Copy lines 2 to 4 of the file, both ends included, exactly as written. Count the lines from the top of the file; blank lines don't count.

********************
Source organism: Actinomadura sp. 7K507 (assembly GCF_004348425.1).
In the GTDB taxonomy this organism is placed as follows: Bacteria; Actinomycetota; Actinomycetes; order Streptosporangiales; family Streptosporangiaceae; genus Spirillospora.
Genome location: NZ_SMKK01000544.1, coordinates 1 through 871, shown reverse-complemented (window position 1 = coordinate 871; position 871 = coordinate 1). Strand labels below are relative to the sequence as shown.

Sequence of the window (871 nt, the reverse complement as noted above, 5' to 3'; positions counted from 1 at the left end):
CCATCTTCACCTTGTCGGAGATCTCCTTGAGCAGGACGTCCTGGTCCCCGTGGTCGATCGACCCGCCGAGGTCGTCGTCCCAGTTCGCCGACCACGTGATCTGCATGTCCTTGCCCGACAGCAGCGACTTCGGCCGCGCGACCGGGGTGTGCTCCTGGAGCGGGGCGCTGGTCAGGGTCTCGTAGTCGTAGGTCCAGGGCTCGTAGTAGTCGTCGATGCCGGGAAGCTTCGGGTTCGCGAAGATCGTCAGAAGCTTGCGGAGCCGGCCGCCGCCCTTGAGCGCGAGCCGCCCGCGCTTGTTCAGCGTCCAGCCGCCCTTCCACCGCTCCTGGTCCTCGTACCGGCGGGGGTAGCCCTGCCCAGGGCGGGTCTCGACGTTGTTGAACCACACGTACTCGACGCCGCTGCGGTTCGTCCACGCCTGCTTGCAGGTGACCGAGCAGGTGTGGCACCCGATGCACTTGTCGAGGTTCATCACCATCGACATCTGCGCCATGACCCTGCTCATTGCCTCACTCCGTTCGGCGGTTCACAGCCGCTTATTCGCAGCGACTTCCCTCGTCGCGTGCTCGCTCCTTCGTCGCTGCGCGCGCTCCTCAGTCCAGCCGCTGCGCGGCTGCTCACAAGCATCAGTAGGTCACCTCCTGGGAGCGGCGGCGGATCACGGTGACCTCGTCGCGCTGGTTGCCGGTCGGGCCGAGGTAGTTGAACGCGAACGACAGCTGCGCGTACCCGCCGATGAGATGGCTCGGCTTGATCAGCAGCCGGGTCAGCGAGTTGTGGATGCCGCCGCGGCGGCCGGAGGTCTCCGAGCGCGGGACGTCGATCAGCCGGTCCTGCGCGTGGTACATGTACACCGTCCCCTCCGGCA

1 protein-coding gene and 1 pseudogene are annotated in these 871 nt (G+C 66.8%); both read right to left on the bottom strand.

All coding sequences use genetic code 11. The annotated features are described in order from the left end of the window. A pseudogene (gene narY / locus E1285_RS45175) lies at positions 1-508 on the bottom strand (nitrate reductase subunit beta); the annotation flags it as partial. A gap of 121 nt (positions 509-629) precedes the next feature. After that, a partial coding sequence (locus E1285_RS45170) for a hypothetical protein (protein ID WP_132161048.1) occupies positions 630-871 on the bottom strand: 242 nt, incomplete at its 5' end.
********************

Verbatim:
In the GTDB taxonomy this organism is placed as follows: Bacteria; Actinomycetota; Actinomycetes; order Streptosporangiales; family Streptosporangiaceae; genus Spirillospora.
Genome location: NZ_SMKK01000544.1, coordinates 1 through 871, shown reverse-complemented (window position 1 = coordinate 871; position 871 = coordinate 1). Strand labels below are relative to the sequence as shown.

Sequence of the window (871 nt, the reverse complement as noted above, 5' to 3'; positions counted from 1 at the left end):